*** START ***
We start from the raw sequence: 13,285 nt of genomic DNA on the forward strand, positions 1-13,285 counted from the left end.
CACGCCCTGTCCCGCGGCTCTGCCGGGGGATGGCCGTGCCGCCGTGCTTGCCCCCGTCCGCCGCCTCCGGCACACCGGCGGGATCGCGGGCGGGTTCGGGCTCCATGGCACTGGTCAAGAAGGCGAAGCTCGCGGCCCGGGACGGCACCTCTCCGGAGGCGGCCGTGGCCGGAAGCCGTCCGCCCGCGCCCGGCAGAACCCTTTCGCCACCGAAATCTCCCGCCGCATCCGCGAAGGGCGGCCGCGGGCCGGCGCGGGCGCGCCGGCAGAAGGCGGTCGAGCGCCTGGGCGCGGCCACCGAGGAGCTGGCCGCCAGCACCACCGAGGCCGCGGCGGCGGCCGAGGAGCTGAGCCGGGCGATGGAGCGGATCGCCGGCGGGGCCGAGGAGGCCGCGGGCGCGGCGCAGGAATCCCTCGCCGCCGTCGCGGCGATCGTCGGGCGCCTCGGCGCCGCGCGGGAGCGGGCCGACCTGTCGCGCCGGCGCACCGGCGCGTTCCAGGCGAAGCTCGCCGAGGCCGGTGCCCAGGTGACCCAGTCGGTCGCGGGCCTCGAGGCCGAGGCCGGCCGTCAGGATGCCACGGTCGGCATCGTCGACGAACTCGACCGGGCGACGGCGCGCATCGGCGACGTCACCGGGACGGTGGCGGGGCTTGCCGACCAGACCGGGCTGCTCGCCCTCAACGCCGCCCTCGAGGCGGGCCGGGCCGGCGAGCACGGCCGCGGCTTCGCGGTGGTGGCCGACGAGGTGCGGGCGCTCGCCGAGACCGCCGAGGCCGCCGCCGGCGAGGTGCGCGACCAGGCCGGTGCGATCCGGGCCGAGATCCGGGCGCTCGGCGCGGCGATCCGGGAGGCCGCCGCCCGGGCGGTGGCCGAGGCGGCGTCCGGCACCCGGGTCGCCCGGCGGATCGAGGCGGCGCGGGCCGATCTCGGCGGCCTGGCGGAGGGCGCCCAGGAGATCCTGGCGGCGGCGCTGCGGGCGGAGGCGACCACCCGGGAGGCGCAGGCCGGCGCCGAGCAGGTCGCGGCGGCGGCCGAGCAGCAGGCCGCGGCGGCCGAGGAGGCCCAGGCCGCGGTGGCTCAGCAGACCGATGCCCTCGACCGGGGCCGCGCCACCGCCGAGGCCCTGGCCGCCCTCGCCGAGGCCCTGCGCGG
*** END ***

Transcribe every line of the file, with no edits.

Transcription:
We start from the raw sequence: 13,285 nt of genomic DNA on the forward strand, positions 1-13,285 counted from the left end.
CACGCCCTGTCCCGCGGCTCTGCCGGGGGATGGCCGTGCCGCCGTGCTTGCCCCCGTCCGCCGCCTCCGGCACACCGGCGGGATCGCGGGCGGGTTCGGGCTCCATGGCACTGGTCAAGAAGGCGAAGCTCGCGGCCCGGGACGGCACCTCTCCGGAGGCGGCCGTGGCCGGAAGCCGTCCGCCCGCGCCCGGCAGAACCCTTTCGCCACCGAAATCTCCCGCCGCATCCGCGAAGGGCGGCCGCGGGCCGGCGCGGGCGCGCCGGCAGAAGGCGGTCGAGCGCCTGGGCGCGGCCACCGAGGAGCTGGCCGCCAGCACCACCGAGGCCGCGGCGGCGGCCGAGGAGCTGAGCCGGGCGATGGAGCGGATCGCCGGCGGGGCCGAGGAGGCCGCGGGCGCGGCGCAGGAATCCCTCGCCGCCGTCGCGGCGATCGTCGGGCGCCTCGGCGCCGCGCGGGAGCGGGCCGACCTGTCGCGCCGGCGCACCGGCGCGTTCCAGGCGAAGCTCGCCGAGGCCGGTGCCCAGGTGACCCAGTCGGTCGCGGGCCTCGAGGCCGAGGCCGGCCGTCAGGATGCCACGGTCGGCATCGTCGACGAACTCGACCGGGCGACGGCGCGCATCGGCGACGTCACCGGGACGGTGGCGGGGCTTGCCGACCAGACCGGGCTGCTCGCCCTCAACGCCGCCCTCGAGGCGGGCCGGGCCGGCGAGCACGGCCGCGGCTTCGCGGTGGTGGCCGACGAGGTGCGGGCGCTCGCCGAGACCGCCGAGGCCGCCGCCGGCGAGGTGCGCGACCAGGCCGGTGCGATCCGGGCCGAGATCCGGGCGCTCGGCGCGGCGATCCGGGAGGCCGCCGCCCGGGCGGTGGCCGAGGCGGCGTCCGGCACCCGGGTCGCCCGGCGGATCGAGGCGGCGCGGGCCGATCTCGGCGGCCTGGCGGAGGGCGCCCAGGAGATCCTGGCGGCGGCGCTGCGGGCGGAGGCGACCACCCGGGAGGCGCAGGCCGGCGCCGAGCAGGTCGCGGCGGCGGCCGAGCAGCAGGCCGCGGCGGCCGAGGAGGCCCAGGCCGCGGTGGCTCAGCAGACCGATGCCCTCGACCGGGGCCGCGCCACCGCCGAGGCCCTGGCCGCCCTCGCCGAGGCCCTGCGCGG